MODEL VERIFICATION
This Section verifies the effectiveness of our model by NS2 simulation. Some parameters are listed in Table 1. The vehicles are supposed to be in the saturation mode to transmit packets.
Simulations are conducted under the real street map of Afton Oaks area, Houston,
Texas, USA, a 1900 m*1900 m area. The map data is obtained from publicly available
TIGER database from the US Census Bureau. We set up APs randomly on the middle
of roads in the map. For simplicity, we ignore the traffic jam effect in the
movement model. We set 8 different lines for vehicles to move, most of them
has a portion of common roads.
Table 1: 
Simulation parameters 

Vehicles are generated at the initial position of its own line and the simulator
continuously generates vehicles during the simulation time. Once a vehicle is
generated, it keeps a constant velocity to move along the line. When a vehicle
reaches its destination, it moves back along the route towards its starting
station. Every vehicle follows a Poisson arrival process for their data request.
We also set the number of data sources as 20% of the total vehicle number to
decrease the serious collisions. We firstly fix the average vehicle velocity
as 30 km h^{1} and the standard deviation is 10 km h^{1} (i.e.,
vehicle velocity is in (20, 40 km h^{1})) to examine the performance
under different vehicle arrival rate and different maximum backoff value. Then
we fix the average vehicle arrival rate to be 1 vehicle/sec to examine the performance
under different velocity (denoted by the change of the average velocity) and
different maximum backoff value as follows.
Performance under different vehicle arrival rate: Figure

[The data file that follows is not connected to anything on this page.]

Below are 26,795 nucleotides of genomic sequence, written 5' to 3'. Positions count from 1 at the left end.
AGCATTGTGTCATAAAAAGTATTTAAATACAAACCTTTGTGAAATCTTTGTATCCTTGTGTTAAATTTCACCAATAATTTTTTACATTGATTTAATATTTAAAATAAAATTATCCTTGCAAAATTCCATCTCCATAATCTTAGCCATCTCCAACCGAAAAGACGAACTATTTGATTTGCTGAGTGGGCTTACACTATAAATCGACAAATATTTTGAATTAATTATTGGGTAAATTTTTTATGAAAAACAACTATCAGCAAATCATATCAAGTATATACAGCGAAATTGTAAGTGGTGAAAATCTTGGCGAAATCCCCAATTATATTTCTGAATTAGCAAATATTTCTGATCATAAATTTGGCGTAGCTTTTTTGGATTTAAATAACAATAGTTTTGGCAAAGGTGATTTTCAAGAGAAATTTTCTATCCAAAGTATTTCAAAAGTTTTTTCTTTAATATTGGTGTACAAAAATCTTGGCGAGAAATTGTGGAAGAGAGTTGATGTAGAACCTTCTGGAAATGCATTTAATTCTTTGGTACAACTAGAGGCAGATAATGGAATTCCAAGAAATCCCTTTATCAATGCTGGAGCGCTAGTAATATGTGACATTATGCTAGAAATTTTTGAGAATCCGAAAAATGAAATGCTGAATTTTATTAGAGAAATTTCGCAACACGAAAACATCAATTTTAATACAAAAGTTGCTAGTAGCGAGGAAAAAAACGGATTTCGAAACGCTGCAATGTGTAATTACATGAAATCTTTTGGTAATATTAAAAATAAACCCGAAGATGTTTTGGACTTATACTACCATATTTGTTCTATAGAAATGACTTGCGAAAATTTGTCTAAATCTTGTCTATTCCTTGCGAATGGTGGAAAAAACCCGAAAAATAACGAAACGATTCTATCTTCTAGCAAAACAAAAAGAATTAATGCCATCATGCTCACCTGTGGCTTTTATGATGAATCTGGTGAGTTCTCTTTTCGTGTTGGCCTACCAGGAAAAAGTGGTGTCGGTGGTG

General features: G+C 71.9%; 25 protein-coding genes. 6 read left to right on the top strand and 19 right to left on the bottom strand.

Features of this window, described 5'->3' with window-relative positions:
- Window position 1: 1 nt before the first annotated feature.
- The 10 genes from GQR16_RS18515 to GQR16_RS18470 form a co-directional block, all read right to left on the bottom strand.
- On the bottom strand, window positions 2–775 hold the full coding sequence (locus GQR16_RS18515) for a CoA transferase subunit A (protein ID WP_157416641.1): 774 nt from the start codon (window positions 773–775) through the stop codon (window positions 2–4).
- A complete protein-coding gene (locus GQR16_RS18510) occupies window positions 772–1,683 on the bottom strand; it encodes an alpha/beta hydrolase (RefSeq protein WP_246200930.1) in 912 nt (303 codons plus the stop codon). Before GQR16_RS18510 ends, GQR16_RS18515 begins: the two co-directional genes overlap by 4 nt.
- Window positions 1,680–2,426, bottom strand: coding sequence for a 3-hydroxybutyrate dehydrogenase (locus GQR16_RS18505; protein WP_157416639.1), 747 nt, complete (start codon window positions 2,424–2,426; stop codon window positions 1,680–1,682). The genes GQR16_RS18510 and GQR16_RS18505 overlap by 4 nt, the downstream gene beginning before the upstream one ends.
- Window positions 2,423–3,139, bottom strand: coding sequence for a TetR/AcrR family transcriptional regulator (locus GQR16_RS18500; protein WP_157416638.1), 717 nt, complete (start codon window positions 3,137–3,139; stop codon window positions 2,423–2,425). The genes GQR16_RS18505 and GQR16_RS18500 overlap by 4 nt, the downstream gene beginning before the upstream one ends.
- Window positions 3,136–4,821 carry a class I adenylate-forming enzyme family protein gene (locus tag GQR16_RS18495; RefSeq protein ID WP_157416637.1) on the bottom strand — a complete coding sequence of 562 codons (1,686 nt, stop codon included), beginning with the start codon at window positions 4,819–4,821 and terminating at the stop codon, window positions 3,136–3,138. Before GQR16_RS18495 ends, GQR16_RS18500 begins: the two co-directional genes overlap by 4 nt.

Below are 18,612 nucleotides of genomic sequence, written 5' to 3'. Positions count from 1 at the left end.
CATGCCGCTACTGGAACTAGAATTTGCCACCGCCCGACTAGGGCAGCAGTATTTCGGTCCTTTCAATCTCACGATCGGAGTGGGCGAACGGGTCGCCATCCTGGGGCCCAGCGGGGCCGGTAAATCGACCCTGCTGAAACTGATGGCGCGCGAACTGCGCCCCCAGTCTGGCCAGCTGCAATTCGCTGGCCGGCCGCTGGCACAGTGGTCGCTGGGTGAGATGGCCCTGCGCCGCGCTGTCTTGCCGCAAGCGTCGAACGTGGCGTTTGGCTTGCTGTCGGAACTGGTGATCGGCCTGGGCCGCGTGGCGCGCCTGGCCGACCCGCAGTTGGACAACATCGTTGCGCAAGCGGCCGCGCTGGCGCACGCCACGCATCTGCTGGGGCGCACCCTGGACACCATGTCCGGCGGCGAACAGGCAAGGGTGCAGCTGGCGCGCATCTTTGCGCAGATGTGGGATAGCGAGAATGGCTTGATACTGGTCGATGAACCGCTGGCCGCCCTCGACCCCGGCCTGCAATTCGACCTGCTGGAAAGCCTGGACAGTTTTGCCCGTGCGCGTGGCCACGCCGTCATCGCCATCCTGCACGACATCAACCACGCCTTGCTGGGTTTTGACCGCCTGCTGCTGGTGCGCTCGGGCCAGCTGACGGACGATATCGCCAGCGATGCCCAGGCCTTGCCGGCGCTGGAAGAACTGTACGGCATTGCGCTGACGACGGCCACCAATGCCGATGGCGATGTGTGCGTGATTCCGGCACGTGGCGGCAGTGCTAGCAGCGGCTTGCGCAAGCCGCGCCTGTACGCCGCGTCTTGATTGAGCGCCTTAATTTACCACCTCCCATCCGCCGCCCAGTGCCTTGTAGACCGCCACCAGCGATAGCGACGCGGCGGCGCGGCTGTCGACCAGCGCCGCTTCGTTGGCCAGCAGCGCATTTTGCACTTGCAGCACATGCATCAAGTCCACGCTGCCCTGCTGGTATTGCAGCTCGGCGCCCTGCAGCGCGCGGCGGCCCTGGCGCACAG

3 shows the average saturation throughput and delay under different average
vehicle arrival rate and different maximum backoff values. As we can see, the
analytical model is highly accurate. As the arrival rate increases, the number
of vehicles in the road segment increases. Then the collision in each zone increases
orhich incurs to the decrease of the throughput and increase of the delay. Furthermore,
increasing the maximum backoff value helps improve the throughput performance,
matching the results in (Ma and Chen, 2008).
Performance under different vehicle velocity: Figure 4
demonstrates the performance under different vehicle velocity and different
maximum backoff values. The analytical results also coincide much with the simulation
results. As the average vehicle velocity decreases, the performance becomes
worse dramatically. This is due to that as velocity increases, the collision
probability increases in each zone as shown in Fig. 5.

Fig. 3 (ab): 
Performance under different vehicle arrival rate. (a) Average
saturation throughput and (b) Average saturation delay 

Fig. 4 (ab): 
Performance under different vehicle velocity 

Fig. 5: 
Collision probability 
Therefore, we can conclude that the broadcast performance of vehicular network
is influenced much by the enhanced mobility orhich is not referred in previous
broadcast performance analysis in ad hoc networks.
CONCLUSION
Vehicular network is a widely investigated network and moving vehicles usually
communicate with each other through broadcast services. The mobility makes the
performance of broadcast in vehicular networks different from that in ad hoc
networks. There is no analytical model on the analysis of broadcast services
of IEEE 802.11 in vehicular networks so far. This study focuses on the performance
analysis of IEEE 802.11 broadcast under vehicular communication environments.
We consider the analysis through combining vehicle mobility and transmission
rate diversity to propose a threedimension Markov chain model. From the Markov
chain, we derive the analytical expressions of average saturation throughput
and delay. The effectiveness is validated through simulation results.
In the future work, we will focus on the performance analysis with the QoS consideration for different kind of broadcast services in vehicular networks.
ACKNOWLEDGMENTS
This research is partially supported by the National Science Foundation of China under Grant No. 60773017 and t No. 61003304.